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A Journey of the Mind at Valentino

Pierpaolo Piccioli appealed to the power of imagination, but the show lacked conviction.
By
  • Tim Blanks

PARIS, France — When Pierpaolo Piccioli summoned up the essence of Roger Dean's back catalogue as the graphic inspiration for his new collection of Valentino menswear, he was tapping into the hazy fantasies of millions of college kids who would stare for hours at the album covers Dean designed for groups like Yes, Asia and Uriah Heep, mapping out ideal psychedelic destinations for themselves in Dean's surreal landscapes.

A similar “journey of the mind” was what Piccioli imagined with his collection. No boundaries. “An exotic utopia,” sighed the shownotes. Piccioli was also thinking about the early 20thcentury Italian writer Emilio Salgari, who wrote swashbuckling novels and pioneered sci-fi, describing jungles, forests, amazing places, without ever leaving his kitchen table. The power of the imagination — that’s what Piccioli was appealing to.

It was a lovely idea. Clothes give you the opportunity to transform and transport yourself, and Piccioli certainly gave it a shot with his luminous silk shirts, his tunics embroidered with dragons and beaded with floating islands. The collection was a kind of Wunderkammer, a repository of gorgeous little notions akin to those that aristocratic travellers would attempt to duplicate on their return to Paris from far-off lands in the 19th century. Like the embroidered shirt collars. Or the djellabas and kaftans.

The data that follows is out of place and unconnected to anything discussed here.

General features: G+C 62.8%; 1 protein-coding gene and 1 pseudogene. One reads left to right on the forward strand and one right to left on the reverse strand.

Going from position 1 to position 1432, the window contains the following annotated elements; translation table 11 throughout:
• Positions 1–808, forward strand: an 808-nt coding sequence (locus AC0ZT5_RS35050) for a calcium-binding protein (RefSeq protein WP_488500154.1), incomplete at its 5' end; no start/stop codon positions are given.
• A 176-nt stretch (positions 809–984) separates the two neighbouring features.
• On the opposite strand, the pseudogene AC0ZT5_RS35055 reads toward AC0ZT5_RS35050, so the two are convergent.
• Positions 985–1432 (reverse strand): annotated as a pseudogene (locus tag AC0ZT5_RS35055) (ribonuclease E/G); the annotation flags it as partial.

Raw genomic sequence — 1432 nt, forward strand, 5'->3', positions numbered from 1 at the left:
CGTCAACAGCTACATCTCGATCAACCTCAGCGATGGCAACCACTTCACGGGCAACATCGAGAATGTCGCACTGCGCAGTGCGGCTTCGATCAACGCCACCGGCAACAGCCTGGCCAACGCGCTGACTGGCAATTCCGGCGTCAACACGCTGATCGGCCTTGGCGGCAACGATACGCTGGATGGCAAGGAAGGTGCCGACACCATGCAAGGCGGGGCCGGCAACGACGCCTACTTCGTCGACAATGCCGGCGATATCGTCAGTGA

So said Piccioli anyway. Except the footwear was a butch right-now update of Valentino’s nu-classic camo sneakers (good), and the graphics were Roger Dean (not so good). Piccioli admitted that Yes was never a favourite band of his growing up in an era when music fandom was fiercely partisan (and Yes was HUGE in Italy). You could tell from the show soundtrack. Piccioli’s preference for cosmic travelling was Pink Floyd. So if he wasn’t listening to Yes, Deanery wasn’t really a part of his visual lexicon. And right there you could tell why this show lacked conviction.

The best bits had nothing to do with expanding the psyche. Someone had the very artful notion of extending the threads of the top-stitching on denim and chinos to make ethereal fringes. So odd but so pretty. And then there were some very big, very simple shirts that had a lovely, summery nomadic flair. In the showroom, there was also a slew of gorgeous straw hats and caps, which didn't make it onto the catwalk. So, in the end, there actually was a journey of the mind I fancied taking.

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